Featured Research

from universities, journals, and other organizations

Stem cell breakthrough could lead to new bone repair therapies on nanoscale surfaces

Date:
February 11, 2013
Source:
University of Southampton
Summary:
Scientists have created a new method to generate bone cells which could lead to revolutionary bone repair therapies for people with bone fractures or those who need hip replacement surgery due to osteoporosis and osteoarthritis The researchers cultured human embryonic stem cells on to the surface of plastic materials and assessed their ability to change Scientists were able to use the nanotopographical patterns on the biomedical plastic to manipulate human embryonic stem cells towards bone cells. This was done without any chemical enhancement.

Stem cell breakthrough could lead to new bone repair therapies.
Credit: Image courtesy of University of Southampton

Scientists at the University of Southampton have created a new method to generate bone cells which could lead to revolutionary bone repair therapies for people with bone fractures or those who need hip replacement surgery due to osteoporosis and osteoarthritis.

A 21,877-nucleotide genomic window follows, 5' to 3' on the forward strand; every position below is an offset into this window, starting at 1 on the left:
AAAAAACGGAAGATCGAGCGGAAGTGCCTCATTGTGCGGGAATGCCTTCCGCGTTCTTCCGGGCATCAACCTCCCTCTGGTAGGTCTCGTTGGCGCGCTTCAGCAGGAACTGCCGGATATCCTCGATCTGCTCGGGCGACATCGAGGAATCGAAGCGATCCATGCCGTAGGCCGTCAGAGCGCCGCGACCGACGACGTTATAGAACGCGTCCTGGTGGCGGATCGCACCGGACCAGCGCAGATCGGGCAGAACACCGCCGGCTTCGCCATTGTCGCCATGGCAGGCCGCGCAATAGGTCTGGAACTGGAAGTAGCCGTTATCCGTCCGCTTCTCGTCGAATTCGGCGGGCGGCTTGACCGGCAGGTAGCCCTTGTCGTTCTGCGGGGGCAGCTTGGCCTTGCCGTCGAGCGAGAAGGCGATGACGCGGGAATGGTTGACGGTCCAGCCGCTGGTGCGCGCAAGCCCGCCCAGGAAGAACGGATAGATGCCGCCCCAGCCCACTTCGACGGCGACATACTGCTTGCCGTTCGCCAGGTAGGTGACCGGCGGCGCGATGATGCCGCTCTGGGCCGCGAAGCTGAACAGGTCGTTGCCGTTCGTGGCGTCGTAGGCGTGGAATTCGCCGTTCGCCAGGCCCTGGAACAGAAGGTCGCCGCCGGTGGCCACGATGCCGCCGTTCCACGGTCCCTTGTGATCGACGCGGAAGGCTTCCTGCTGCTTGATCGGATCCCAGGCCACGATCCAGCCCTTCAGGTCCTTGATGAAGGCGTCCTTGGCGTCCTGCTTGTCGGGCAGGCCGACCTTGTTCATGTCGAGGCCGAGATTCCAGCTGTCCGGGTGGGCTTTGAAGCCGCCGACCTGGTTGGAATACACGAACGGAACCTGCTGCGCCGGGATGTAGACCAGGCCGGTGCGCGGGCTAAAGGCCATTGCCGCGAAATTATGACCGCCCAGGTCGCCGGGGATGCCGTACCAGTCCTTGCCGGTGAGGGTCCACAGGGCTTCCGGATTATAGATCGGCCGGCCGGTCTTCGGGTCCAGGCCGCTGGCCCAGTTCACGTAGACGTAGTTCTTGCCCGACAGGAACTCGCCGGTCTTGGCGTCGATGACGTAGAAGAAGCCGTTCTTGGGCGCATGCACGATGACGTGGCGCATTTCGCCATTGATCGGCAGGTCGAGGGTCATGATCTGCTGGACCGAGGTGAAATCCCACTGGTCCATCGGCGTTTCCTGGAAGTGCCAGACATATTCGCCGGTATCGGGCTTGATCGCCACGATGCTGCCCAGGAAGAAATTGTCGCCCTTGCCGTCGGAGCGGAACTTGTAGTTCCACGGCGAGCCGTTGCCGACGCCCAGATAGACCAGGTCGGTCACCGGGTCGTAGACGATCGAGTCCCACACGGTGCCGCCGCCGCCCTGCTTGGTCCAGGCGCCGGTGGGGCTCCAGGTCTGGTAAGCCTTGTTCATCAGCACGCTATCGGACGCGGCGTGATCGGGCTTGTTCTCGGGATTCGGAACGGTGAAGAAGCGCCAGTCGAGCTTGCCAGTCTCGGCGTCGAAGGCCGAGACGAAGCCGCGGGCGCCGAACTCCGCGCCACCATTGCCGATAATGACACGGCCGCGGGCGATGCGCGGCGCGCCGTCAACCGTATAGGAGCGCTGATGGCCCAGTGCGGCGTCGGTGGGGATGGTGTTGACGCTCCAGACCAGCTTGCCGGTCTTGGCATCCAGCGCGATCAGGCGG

Related Articles


The research, carried out by Dr Emmajayne Kingham at the University of Southampton in collaboration with the University of Glasgow and published in the journal Small, cultured human embryonic stem cells on to the surface of plastic materials and assessed their ability to change.

Scientists were able to use the nanotopographical patterns on the biomedical plastic to manipulate human embryonic stem cells towards bone cells. This was done without any chemical enhancement.

The materials, including the biomedical implantable material polycarbonate plastic, which is a versatile plastic used in things from bullet proof windows to CDs, offer an accessible and cheaper way of culturing human embryonic stem cells and presents new opportunities for future medical research in this area.

Professor Richard Oreffo, who led the University of Southampton team, explains: "To generate bone cells for regenerative medicine and further medical research remains a significant challenge. However we have found that by harnessing surface technologies that allow the generation and ultimately scale up of human embryonic stem cells to skeletal cells, we can aid the tissue engineering process. This is very exciting.